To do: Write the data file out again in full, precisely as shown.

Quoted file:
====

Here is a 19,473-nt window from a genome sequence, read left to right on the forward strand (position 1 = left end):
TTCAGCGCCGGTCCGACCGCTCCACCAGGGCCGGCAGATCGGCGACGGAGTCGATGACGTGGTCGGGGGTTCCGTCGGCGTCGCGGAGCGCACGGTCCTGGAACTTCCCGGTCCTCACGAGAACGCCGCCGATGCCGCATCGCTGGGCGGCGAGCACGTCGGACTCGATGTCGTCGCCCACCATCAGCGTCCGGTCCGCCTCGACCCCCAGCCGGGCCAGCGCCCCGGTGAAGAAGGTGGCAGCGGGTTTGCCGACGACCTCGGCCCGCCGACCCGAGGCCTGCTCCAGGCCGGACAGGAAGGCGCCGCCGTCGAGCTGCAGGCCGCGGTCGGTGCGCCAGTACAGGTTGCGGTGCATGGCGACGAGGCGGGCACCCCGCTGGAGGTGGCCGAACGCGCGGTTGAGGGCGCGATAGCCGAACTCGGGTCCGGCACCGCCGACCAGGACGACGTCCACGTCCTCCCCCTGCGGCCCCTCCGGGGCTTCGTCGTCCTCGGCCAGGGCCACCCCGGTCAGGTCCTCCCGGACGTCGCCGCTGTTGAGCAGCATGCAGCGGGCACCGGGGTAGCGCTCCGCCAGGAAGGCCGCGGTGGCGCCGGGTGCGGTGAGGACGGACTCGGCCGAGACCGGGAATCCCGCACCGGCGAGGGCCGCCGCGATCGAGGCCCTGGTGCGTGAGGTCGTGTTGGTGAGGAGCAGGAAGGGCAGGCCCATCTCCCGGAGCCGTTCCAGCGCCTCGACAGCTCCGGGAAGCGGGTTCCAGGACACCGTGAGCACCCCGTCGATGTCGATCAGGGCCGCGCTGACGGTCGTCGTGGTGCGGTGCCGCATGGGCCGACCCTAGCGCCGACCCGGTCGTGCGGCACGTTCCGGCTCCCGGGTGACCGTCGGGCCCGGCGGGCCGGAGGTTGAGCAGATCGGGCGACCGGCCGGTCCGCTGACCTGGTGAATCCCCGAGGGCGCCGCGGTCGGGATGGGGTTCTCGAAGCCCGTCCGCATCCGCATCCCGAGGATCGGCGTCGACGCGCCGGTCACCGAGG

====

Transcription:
Here is a 19,473-nt window from a genome sequence, read left to right on the forward strand (position 1 = left end):
TTCAGCGCCGGTCCGACCGCTCCACCAGGGCCGGCAGATCGGCGACGGAGTCGATGACGTGGTCGGGGGTTCCGTCGGCGTCGCGGAGCGCACGGTCCTGGAACTTCCCGGTCCTCACGAGAACGCCGCCGATGCCGCATCGCTGGGCGGCGAGCACGTCGGACTCGATGTCGTCGCCCACCATCAGCGTCCGGTCCGCCTCGACCCCCAGCCGGGCCAGCGCCCCGGTGAAGAAGGTGGCAGCGGGTTTGCCGACGACCTCGGCCCGCCGACCCGAGGCCTGCTCCAGGCCGGACAGGAAGGCGCCGCCGTCGAGCTGCAGGCCGCGGTCGGTGCGCCAGTACAGGTTGCGGTGCATGGCGACGAGGCGGGCACCCCGCTGGAGGTGGCCGAACGCGCGGTTGAGGGCGCGATAGCCGAACTCGGGTCCGGCACCGCCGACCAGGACGACGTCCACGTCCTCCCCCTGCGGCCCCTCCGGGGCTTCGTCGTCCTCGGCCAGGGCCACCCCGGTCAGGTCCTCCCGGACGTCGCCGCTGTTGAGCAGCATGCAGCGGGCACCGGGGTAGCGCTCCGCCAGGAAGGCCGCGGTGGCGCCGGGTGCGGTGAGGACGGACTCGGCCGAGACCGGGAATCCCGCACCGGCGAGGGCCGCCGCGATCGAGGCCCTGGTGCGTGAGGTCGTGTTGGTGAGGAGCAGGAAGGGCAGGCCCATCTCCCGGAGCCGTTCCAGCGCCTCGACAGCTCCGGGAAGCGGGTTCCAGGACACCGTGAGCACCCCGTCGATGTCGATCAGGGCCGCGCTGACGGTCGTCGTGGTGCGGTGCCGCATGGGCCGACCCTAGCGCCGACCCGGTCGTGCGGCACGTTCCGGCTCCCGGGTGACCGTCGGGCCCGGCGGGCCGGAGGTTGAGCAGATCGGGCGACCGGCCGGTCCGCTGACCTGGTGAATCCCCGAGGGCGCCGCGGTCGGGATGGGGTTCTCGAAGCCCGTCCGCATCCGCATCCCGAGGATCGGCGTCGACGCGCCGGTCACCGAGG